Visiting ancient sites at the base of Jomblang Caves

After descending into the cave, visitors must leave through a 500-meter path down a small hill. (photo: IO/Prive. doc)

IO – Indonesia is a country that has vast landscape and is rich in diverse natural scenic beauty. Not only is it superior to the beauty of sea and mountain tourism, in this country there are ancient forest sites as well. In Gunungkidul district, DI Yogyakarta, a karst region that stores hundreds of caves to explore. Of the hundreds of caves in this region, there is one of the caves which is a favorite destination of local and foreign tourists, namely Jomblang Cave, which is located in Pacarejo Village, Semanu District. This vertical cave has a depth of 60 meters to get to the location, one must pass the stone road approximately 500 meters. Upon reaching there, visitors will find a small house that can be used to rest. After getting an explanation from the guide, visitors are welcome to choose boots because the tourists have to pass through muddy roads whilst inside the cave.

When entering the vertical cave, visitors will be given a helmet as a safety requirement. Visitors are given a single rope technique (SRT) to go down the cave. A number of pullers who are local residents are prepared by managers so tourists can get off. The sensation of hanging on a rope about 3 minutes to descend the bottom of the cave required great courage, especially, for me as I am afraid of heights. But the sensation of seeing rocks and trees along the way paid off when going down the cave. Arriving at the base of the cave, two guides were ready to welcome and take off the rope. When at the bottom of the cave, there are trees that were on the surface from millions of years ago as the geological process of subsidence of a number of plants that are currently not found on the surface is at the bottom.

Eversince Mount Sewu was established by the UN agency UNESCO as one of the new members of the Global Geopark Network in 2015, until now the cave of Jomblang has been designated as the world’s geopark icon. The ranking is the same as Jeju Island in Korea and Langkawi in Malaysia. But long before it was inaugurated, this cave ecosystem was already known throughout the world.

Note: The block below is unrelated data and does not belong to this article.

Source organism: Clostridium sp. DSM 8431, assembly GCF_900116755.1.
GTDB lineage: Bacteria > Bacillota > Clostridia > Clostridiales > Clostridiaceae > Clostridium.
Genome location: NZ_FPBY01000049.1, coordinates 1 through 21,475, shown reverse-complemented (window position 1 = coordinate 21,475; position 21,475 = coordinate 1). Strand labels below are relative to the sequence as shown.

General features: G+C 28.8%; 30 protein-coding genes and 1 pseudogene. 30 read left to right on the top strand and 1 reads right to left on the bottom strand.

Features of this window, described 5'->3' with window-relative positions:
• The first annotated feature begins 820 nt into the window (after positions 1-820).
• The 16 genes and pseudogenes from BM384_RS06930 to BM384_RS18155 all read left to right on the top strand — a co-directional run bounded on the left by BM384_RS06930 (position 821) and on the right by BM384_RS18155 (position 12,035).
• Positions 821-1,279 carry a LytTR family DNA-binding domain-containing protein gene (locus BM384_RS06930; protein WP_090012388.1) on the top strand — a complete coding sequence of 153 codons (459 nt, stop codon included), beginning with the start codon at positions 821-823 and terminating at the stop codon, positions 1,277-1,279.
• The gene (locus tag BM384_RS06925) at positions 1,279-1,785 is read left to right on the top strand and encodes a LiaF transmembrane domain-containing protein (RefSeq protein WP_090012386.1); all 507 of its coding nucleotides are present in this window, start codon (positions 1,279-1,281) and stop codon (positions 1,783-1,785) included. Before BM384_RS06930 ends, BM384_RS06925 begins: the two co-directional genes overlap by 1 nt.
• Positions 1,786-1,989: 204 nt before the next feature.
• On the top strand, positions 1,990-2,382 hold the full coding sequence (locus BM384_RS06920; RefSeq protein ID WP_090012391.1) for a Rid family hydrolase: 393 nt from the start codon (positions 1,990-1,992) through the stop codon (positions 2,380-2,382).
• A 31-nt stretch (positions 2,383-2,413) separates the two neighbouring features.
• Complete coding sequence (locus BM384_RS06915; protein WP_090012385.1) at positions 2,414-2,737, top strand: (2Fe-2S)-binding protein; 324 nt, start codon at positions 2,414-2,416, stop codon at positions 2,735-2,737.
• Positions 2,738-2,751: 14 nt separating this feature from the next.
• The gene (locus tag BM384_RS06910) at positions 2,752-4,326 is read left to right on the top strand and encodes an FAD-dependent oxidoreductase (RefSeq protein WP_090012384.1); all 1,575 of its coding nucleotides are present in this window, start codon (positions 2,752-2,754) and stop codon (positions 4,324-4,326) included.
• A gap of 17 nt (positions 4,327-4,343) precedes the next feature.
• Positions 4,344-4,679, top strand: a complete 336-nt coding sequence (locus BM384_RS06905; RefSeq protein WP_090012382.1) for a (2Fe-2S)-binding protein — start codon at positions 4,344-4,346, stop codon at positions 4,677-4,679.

“There is one tree whose type has not been known until now. Some time ago the researchers who came were also unable to figure out what type it is,” said one of the guides. Small trees, small and slightly elongated leaves have not yet been named. “The fruit is like a mango. One has a small tree named chili because the fruit looks like chili,” he said.

After enjoying the beauty at the bottom of the cave, tourists will be invited to enter into a horizontal cave to go to Luweng Grubug. There is a room that is quite spacious. During the rainy season the road is rather slippery because the clay mixes with water. But, don’t worry because the manager has installed rocks for the footing, and the lights used to illuminate the road. After traveling about 300 meters, visitors will hear the swift water from the underground river. The longer the journey you will see the light that emerges from the muddy hole of Grubug. There is a hole from above, whereby the rays of the sun will slowly begin to enter the cave, and this is often called ‘Rays of Heaven’. All visitors capture this rare moment. When the weather is cloudy, it doesn’t take long for the sun to enter between the holes. But, this does not curtail the beauty in the cave. The water that drips from a height and makes stalagmites (a collection of calcite derived from dripping water) beautifies the landscape.

Jomblang Cave is one of 13 geosites in Gunung Sewu located in Gunungkidul. The government and managers continue to strive to preserve the ecosystem. The formation of the Jomblang Cave because of the sinkhole millions of years ago, and due to its uniqueness, was nominated as a famous tourist destination in Indonesia. As one of the unique locations, it’s good to visit the city of Yogyakarta. This natural tourist spot is definitely a must visit. (Aldo)